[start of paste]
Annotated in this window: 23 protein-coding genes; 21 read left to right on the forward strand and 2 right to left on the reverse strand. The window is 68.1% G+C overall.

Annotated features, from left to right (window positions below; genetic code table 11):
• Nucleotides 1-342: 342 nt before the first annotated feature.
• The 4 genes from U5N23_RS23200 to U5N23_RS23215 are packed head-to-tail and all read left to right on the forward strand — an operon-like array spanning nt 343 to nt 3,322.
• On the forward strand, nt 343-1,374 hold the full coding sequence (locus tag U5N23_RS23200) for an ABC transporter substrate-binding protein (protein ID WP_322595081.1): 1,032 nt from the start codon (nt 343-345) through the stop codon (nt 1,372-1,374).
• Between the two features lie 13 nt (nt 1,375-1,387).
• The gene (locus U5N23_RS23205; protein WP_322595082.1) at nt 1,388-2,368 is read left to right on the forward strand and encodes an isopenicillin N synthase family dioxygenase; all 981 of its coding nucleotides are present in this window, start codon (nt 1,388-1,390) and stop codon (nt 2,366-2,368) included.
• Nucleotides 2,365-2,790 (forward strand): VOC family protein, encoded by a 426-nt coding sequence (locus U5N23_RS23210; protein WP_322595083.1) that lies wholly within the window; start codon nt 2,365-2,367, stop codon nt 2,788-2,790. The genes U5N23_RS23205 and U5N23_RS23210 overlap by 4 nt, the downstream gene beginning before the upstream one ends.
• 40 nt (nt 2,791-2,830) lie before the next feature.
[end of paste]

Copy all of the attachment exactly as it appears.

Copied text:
Annotated in this window: 23 protein-coding genes; 21 read left to right on the forward strand and 2 right to left on the reverse strand. The window is 68.1% G+C overall.

Annotated features, from left to right (window positions below; genetic code table 11):
• Nucleotides 1-342: 342 nt before the first annotated feature.
• The 4 genes from U5N23_RS23200 to U5N23_RS23215 are packed head-to-tail and all read left to right on the forward strand — an operon-like array spanning nt 343 to nt 3,322.
• On the forward strand, nt 343-1,374 hold the full coding sequence (locus tag U5N23_RS23200) for an ABC transporter substrate-binding protein (protein ID WP_322595081.1): 1,032 nt from the start codon (nt 343-345) through the stop codon (nt 1,372-1,374).
• Between the two features lie 13 nt (nt 1,375-1,387).
• The gene (locus U5N23_RS23205; protein WP_322595082.1) at nt 1,388-2,368 is read left to right on the forward strand and encodes an isopenicillin N synthase family dioxygenase; all 981 of its coding nucleotides are present in this window, start codon (nt 1,388-1,390) and stop codon (nt 2,366-2,368) included.
• Nucleotides 2,365-2,790 (forward strand): VOC family protein, encoded by a 426-nt coding sequence (locus U5N23_RS23210; protein WP_322595083.1) that lies wholly within the window; start codon nt 2,365-2,367, stop codon nt 2,788-2,790. The genes U5N23_RS23205 and U5N23_RS23210 overlap by 4 nt, the downstream gene beginning before the upstream one ends.
• 40 nt (nt 2,791-2,830) lie before the next feature.